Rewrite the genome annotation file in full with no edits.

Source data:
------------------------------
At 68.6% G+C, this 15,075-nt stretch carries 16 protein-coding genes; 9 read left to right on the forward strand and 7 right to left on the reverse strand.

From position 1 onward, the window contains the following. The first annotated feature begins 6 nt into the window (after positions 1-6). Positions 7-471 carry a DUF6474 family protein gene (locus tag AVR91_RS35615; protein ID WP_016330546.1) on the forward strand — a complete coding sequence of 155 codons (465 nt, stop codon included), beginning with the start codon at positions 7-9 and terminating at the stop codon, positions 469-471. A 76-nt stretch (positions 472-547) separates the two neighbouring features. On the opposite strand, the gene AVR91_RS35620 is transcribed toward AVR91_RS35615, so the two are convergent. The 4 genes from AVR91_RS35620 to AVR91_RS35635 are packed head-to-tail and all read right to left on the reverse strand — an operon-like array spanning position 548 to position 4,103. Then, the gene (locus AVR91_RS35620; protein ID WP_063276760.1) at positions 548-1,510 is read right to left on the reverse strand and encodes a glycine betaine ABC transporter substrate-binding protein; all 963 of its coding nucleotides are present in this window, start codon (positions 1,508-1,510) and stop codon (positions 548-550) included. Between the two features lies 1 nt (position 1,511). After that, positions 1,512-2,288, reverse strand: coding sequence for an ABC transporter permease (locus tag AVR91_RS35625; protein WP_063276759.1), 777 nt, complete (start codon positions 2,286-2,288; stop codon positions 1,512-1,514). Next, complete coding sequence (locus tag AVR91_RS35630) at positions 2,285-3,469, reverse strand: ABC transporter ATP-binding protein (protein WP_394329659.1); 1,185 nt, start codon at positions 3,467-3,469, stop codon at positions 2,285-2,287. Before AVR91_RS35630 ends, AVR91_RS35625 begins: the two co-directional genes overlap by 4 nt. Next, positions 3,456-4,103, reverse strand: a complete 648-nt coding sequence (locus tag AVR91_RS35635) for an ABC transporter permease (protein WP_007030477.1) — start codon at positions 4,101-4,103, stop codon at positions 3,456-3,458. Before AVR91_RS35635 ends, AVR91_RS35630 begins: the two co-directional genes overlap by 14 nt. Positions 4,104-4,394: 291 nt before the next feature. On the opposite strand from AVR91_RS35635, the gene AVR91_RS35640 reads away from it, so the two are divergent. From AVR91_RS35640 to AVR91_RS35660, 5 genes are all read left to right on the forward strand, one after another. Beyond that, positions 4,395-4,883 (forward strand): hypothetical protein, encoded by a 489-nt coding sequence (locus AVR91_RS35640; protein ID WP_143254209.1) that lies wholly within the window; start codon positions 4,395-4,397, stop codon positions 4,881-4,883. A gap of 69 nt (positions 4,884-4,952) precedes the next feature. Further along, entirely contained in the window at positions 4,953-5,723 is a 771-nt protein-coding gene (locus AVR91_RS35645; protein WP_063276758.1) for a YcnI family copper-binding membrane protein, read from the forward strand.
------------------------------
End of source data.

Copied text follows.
At 68.6% G+C, this 15,075-nt stretch carries 16 protein-coding genes; 9 read left to right on the forward strand and 7 right to left on the reverse strand.

From position 1 onward, the window contains the following. The first annotated feature begins 6 nt into the window (after positions 1-6). Positions 7-471 carry a DUF6474 family protein gene (locus tag AVR91_RS35615; protein ID WP_016330546.1) on the forward strand — a complete coding sequence of 155 codons (465 nt, stop codon included), beginning with the start codon at positions 7-9 and terminating at the stop codon, positions 469-471. A 76-nt stretch (positions 472-547) separates the two neighbouring features. On the opposite strand, the gene AVR91_RS35620 is transcribed toward AVR91_RS35615, so the two are convergent. The 4 genes from AVR91_RS35620 to AVR91_RS35635 are packed head-to-tail and all read right to left on the reverse strand — an operon-like array spanning position 548 to position 4,103. Then, the gene (locus AVR91_RS35620; protein ID WP_063276760.1) at positions 548-1,510 is read right to left on the reverse strand and encodes a glycine betaine ABC transporter substrate-binding protein; all 963 of its coding nucleotides are present in this window, start codon (positions 1,508-1,510) and stop codon (positions 548-550) included. Between the two features lies 1 nt (position 1,511). After that, positions 1,512-2,288, reverse strand: coding sequence for an ABC transporter permease (locus tag AVR91_RS35625; protein WP_063276759.1), 777 nt, complete (start codon positions 2,286-2,288; stop codon positions 1,512-1,514). Next, complete coding sequence (locus tag AVR91_RS35630) at positions 2,285-3,469, reverse strand: ABC transporter ATP-binding protein (protein WP_394329659.1); 1,185 nt, start codon at positions 3,467-3,469, stop codon at positions 2,285-2,287. Before AVR91_RS35630 ends, AVR91_RS35625 begins: the two co-directional genes overlap by 4 nt. Next, positions 3,456-4,103, reverse strand: a complete 648-nt coding sequence (locus tag AVR91_RS35635) for an ABC transporter permease (protein WP_007030477.1) — start codon at positions 4,101-4,103, stop codon at positions 3,456-3,458. Before AVR91_RS35635 ends, AVR91_RS35630 begins: the two co-directional genes overlap by 14 nt. Positions 4,104-4,394: 291 nt before the next feature. On the opposite strand from AVR91_RS35635, the gene AVR91_RS35640 reads away from it, so the two are divergent. From AVR91_RS35640 to AVR91_RS35660, 5 genes are all read left to right on the forward strand, one after another. Beyond that, positions 4,395-4,883 (forward strand): hypothetical protein, encoded by a 489-nt coding sequence (locus AVR91_RS35640; protein ID WP_143254209.1) that lies wholly within the window; start codon positions 4,395-4,397, stop codon positions 4,881-4,883. A gap of 69 nt (positions 4,884-4,952) precedes the next feature. Further along, entirely contained in the window at positions 4,953-5,723 is a 771-nt protein-coding gene (locus AVR91_RS35645; protein WP_063276758.1) for a YcnI family copper-binding membrane protein, read from the forward strand.